Woe unto anyone who doesn't severely cut back on watering over the Winter, especially if the Cussonia has been recently potted up and there aren't all that many roots to absorb water from the soil and dry it out:  The tree's trunk is, itself, a water-storage device, and young plants often have a swollen caudex-like base, too, which is also a water-storage tactic.  In other words, the tree is expecting some drought, and often can't handle not getting it.  If there's too much moisture in the soil when the plant is otherwise dormant because of cool temperatures and shorter winter days, rotting is a serious danger.  I speak from painful experience.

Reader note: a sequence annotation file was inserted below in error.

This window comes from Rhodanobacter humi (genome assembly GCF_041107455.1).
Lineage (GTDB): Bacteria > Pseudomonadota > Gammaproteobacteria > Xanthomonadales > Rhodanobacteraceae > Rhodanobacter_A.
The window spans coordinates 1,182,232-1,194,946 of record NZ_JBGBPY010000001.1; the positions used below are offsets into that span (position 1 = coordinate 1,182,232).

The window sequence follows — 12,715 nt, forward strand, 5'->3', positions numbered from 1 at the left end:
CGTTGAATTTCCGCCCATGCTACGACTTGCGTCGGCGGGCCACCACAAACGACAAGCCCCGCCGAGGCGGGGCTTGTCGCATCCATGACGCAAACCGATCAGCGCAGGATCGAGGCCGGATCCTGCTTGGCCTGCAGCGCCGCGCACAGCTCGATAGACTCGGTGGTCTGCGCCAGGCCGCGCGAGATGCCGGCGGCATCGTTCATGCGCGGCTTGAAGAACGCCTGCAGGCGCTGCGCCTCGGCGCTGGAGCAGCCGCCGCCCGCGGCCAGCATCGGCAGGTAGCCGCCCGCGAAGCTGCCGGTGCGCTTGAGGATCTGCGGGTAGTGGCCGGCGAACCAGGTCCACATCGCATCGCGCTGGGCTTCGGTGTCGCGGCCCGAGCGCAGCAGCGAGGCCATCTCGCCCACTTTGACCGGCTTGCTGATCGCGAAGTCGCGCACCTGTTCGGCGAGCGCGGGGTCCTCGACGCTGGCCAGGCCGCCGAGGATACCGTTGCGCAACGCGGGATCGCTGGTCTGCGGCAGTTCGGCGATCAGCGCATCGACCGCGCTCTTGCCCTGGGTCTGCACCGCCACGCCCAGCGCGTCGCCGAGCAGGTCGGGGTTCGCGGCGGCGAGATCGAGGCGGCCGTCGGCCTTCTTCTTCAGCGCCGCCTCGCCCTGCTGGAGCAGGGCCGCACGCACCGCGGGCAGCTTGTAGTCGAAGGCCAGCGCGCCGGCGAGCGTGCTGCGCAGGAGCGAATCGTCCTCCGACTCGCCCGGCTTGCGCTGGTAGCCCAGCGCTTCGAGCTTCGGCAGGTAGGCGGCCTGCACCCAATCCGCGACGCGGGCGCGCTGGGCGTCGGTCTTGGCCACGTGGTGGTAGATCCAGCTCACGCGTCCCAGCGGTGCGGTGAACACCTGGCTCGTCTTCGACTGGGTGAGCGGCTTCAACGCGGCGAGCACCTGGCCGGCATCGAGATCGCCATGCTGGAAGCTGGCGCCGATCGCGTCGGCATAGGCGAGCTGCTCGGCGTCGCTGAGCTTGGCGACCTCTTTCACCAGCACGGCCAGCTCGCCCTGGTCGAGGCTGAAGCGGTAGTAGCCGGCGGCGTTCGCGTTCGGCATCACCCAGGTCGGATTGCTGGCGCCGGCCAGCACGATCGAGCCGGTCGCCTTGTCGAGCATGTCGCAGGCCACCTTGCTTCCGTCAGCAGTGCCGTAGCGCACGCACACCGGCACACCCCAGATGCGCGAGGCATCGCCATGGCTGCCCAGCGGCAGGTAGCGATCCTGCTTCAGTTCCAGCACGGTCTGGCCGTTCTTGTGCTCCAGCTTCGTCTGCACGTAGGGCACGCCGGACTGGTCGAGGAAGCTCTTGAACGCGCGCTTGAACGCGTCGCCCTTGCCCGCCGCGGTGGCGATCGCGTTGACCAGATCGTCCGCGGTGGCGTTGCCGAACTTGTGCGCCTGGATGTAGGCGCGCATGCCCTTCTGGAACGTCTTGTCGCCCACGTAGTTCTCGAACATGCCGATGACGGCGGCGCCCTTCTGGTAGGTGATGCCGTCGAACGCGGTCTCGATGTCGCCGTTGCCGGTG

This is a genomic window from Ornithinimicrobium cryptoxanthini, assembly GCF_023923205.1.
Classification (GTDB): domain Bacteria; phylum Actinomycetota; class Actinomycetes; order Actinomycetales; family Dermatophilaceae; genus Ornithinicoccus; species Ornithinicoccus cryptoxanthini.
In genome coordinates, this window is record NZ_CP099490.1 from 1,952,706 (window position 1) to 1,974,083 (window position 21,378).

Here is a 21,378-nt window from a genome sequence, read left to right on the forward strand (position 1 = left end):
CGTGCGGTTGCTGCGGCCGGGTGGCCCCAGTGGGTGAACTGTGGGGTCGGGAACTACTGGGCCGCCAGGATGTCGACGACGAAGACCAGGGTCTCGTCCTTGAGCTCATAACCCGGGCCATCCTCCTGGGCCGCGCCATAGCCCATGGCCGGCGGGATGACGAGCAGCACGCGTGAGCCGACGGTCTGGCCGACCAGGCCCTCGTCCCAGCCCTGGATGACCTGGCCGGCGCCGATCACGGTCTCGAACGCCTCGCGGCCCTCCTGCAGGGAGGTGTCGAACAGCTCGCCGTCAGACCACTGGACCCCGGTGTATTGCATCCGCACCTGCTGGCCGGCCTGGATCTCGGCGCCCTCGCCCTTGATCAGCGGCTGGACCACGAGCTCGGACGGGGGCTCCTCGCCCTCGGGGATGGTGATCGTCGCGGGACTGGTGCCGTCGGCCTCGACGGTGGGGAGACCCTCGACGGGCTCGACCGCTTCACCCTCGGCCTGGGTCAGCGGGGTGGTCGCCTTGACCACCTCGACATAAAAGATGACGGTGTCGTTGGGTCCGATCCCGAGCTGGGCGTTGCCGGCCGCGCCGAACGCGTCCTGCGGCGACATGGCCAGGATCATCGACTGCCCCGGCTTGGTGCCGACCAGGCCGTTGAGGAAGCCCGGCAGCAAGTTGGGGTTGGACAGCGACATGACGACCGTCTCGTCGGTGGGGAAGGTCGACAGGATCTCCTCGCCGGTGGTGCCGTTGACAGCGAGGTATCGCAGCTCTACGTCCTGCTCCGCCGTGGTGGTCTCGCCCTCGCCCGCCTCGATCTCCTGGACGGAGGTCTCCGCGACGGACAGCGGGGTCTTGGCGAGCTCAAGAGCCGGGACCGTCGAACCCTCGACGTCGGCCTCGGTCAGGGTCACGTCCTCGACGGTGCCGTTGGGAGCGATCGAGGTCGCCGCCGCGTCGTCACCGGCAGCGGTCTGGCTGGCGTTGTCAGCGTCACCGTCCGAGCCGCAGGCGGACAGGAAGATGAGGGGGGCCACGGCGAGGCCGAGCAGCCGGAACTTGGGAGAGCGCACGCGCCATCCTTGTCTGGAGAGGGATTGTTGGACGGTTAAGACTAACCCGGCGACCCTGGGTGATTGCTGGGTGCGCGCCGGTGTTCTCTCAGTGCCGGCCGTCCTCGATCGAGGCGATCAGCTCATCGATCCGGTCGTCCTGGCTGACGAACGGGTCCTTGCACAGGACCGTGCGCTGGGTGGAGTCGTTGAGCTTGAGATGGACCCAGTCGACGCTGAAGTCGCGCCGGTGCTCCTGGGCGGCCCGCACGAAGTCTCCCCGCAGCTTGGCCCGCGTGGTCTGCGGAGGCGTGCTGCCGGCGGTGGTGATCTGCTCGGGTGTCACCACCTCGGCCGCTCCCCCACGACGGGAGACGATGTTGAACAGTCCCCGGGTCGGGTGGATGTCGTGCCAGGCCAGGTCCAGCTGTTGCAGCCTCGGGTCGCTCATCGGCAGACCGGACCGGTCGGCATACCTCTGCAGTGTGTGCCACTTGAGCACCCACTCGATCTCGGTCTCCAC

Pot up your Cussonia, then, only in Spring, so the roots can get a complete grip on the new soil by Fall.  And unless you overwinter in a warm greenhouse, withhold water entirely except when the plant is clearly letting you know it would appreciate a drink:  Drooping lower foliage, a trunk that's gotten more wrinkled because its moisture has been used up to keep the foliage hydrated, and—the best sign of all—eager new growth.  Resist the urge to be nice and give the plant regular water in a fit of potentially lethal generosity.


If you've been able to steward your Cussonia through its first few Winters, you've mastered keeping its water needs low enough if the plant slows down in cooler weather.  If you're growing the plant in climates more similar to its native South Africa—coastal California, say—your "Winter" might be mild and rainy enough to provide Cussonia with the weather it needs for its most active growth.